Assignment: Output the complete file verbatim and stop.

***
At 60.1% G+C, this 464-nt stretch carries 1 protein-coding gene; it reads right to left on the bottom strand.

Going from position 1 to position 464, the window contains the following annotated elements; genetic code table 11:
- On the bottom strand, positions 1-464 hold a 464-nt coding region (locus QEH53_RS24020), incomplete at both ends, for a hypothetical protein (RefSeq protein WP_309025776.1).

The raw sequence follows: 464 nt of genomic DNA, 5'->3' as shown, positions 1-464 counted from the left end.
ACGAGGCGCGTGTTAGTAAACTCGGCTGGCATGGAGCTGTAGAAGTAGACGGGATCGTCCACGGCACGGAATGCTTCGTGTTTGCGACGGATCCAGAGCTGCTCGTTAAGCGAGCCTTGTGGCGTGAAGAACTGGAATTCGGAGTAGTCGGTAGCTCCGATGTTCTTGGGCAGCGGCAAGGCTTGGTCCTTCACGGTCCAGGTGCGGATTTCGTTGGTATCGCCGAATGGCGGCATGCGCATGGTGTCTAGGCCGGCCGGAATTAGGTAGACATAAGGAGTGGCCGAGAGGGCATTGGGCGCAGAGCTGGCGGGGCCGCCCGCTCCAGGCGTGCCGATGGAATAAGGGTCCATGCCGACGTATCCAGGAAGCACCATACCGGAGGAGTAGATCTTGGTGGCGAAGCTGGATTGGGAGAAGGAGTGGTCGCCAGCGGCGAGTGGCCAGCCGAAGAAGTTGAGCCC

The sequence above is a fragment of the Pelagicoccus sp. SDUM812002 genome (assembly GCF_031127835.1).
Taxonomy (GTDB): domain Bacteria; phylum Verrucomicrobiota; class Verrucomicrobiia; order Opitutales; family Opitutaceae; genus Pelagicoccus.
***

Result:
At 60.1% G+C, this 464-nt stretch carries 1 protein-coding gene; it reads right to left on the bottom strand.

Going from position 1 to position 464, the window contains the following annotated elements; genetic code table 11:
- On the bottom strand, positions 1-464 hold a 464-nt coding region (locus QEH53_RS24020), incomplete at both ends, for a hypothetical protein (RefSeq protein WP_309025776.1).

The raw sequence follows: 464 nt of genomic DNA, 5'->3' as shown, positions 1-464 counted from the left end.
ACGAGGCGCGTGTTAGTAAACTCGGCTGGCATGGAGCTGTAGAAGTAGACGGGATCGTCCACGGCACGGAATGCTTCGTGTTTGCGACGGATCCAGAGCTGCTCGTTAAGCGAGCCTTGTGGCGTGAAGAACTGGAATTCGGAGTAGTCGGTAGCTCCGATGTTCTTGGGCAGCGGCAAGGCTTGGTCCTTCACGGTCCAGGTGCGGATTTCGTTGGTATCGCCGAATGGCGGCATGCGCATGGTGTCTAGGCCGGCCGGAATTAGGTAGACATAAGGAGTGGCCGAGAGGGCATTGGGCGCAGAGCTGGCGGGGCCGCCCGCTCCAGGCGTGCCGATGGAATAAGGGTCCATGCCGACGTATCCAGGAAGCACCATACCGGAGGAGTAGATCTTGGTGGCGAAGCTGGATTGGGAGAAGGAGTGGTCGCCAGCGGCGAGTGGCCAGCCGAAGAAGTTGAGCCC

The sequence above is a fragment of the Pelagicoccus sp. SDUM812002 genome (assembly GCF_031127835.1).
Taxonomy (GTDB): domain Bacteria; phylum Verrucomicrobiota; class Verrucomicrobiia; order Opitutales; family Opitutaceae; genus Pelagicoccus.